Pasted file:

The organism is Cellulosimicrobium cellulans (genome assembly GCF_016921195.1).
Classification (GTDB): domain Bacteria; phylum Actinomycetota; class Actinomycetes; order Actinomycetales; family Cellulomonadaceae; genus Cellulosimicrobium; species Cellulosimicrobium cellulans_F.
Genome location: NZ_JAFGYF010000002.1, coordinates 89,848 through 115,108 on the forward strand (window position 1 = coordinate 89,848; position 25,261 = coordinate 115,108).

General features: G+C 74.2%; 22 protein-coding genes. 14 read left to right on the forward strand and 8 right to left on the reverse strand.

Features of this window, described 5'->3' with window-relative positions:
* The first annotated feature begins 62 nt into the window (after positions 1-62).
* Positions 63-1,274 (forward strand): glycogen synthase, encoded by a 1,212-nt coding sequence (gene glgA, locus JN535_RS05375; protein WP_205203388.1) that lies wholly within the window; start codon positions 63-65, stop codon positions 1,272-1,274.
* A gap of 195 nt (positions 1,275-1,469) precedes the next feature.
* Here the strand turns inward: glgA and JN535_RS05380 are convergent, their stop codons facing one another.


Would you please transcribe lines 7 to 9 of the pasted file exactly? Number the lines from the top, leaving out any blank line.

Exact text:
* Positions 63-1,274 (forward strand): glycogen synthase, encoded by a 1,212-nt coding sequence (gene glgA, locus JN535_RS05375; protein WP_205203388.1) that lies wholly within the window; start codon positions 63-65, stop codon positions 1,272-1,274.
* A gap of 195 nt (positions 1,275-1,469) precedes the next feature.
* Here the strand turns inward: glgA and JN535_RS05380 are convergent, their stop codons facing one another.